Surety bonds are issued as a commitment that assumes liability if another party fails or defaults on an obligation that they have made. A surety bond involves three parties who enter a contract based on the provisions within a surety bond agreement. They may be required by governmental entities, by owners of a specific project or to maintain compliance in certain occupations or business markets.
There are three distinct parties to these bond agreements. The principal is the party that must satisfy the bonding requirement. Without securing a surety bond, the principal would be unable to conduct business with an obligee. The obligee is the party that instituted the bonding requirement. This may be an individual, government entity or organization.
The surety company is the third party to the agreement that is assuming liability on behalf of the principal. Issuers of surety bonds in Arizona must have met the requirements specified by Arizona law.
Contract Surety Bonds
Surety bonds are broadly categorized as either contract or commercial bonds. A contract bond may be necessary for contractors that are seeking to obtain licensure or to become eligible to bid on specific construction projects. The bond serves as a safety measure if the contractor fails to satisfy an obligation.
A contract bond will allow for financial compensation for the project owner (principal) if the project is not completed or is not completed correctly based on the terms of the agreement. Financial compensation from these bonds also may be used to pay others involved, such as suppliers or subcontractors that were not compensated.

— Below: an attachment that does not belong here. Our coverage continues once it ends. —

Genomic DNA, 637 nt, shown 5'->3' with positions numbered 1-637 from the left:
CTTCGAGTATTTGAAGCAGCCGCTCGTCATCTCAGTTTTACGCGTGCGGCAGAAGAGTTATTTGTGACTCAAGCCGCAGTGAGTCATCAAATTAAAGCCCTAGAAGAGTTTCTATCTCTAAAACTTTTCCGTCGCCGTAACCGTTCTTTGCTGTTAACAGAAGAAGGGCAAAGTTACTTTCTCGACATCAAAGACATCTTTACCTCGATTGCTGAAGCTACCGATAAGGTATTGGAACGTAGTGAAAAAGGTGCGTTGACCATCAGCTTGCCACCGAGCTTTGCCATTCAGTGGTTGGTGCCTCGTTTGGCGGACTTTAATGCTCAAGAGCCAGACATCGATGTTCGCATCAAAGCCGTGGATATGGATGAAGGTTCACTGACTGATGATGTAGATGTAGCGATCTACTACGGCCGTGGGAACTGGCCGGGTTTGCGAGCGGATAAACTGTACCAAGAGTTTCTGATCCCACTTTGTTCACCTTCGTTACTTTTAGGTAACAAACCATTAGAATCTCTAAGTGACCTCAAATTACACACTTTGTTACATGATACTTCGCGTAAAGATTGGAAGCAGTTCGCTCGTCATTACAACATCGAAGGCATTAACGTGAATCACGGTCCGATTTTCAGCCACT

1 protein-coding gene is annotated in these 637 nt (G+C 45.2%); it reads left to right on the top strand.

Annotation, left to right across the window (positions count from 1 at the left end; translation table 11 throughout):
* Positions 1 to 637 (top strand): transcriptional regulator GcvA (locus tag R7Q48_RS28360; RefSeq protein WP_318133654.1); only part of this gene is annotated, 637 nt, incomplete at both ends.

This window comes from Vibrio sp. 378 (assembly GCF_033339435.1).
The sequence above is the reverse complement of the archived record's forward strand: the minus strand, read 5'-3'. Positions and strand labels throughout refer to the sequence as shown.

Commercial Surety Bonds
There are also many types of commercial surety bonds. Often they are a requirement from a governmental entity. Some of the more common commercial surety bonds include the following:
- Those conducting business in certain industries or working in some professions may need to secure license and permit bonds. Some of these bonds apply to freight or mortgage brokers, automobile dealers, and more.
- Judicial or court bonds may be required among parties involved in legal matters.
- Probate, trustee or fiduciary bonds may be legally required. These apply to someone assuming a fiduciary or “entrusted” role for the property or assets of others. This includes an administrator appointed to manage a family’s estate.
- Some public officials may require bonding. These include government officials that oversee important public assets. An example may include those managing the treasury.
- Miscellaneous bonds are simply those unable to be classified within other categories. They may be required by those who accrue fuel taxes or consume significant utility resources, and many more.
Who Issues Surety Bonds?
Surety bonds may be issued by an organization that specializes in these products or those who offer a variety of related products. Often sureties are issued by certain divisions of insurance companies or those operating in other financial product markets. In Arizona, these organizations must be licensed to do business by the Department of Insurance.
When issuing surety bonds, these organizations undertake a process that is similar to the underwriting process conducted by insurers. The issuer of the bond must make an assessment based on the potential risk involved. The issuer may review the buyer’s credit history, the base of assets, and other indicators related to financial stability.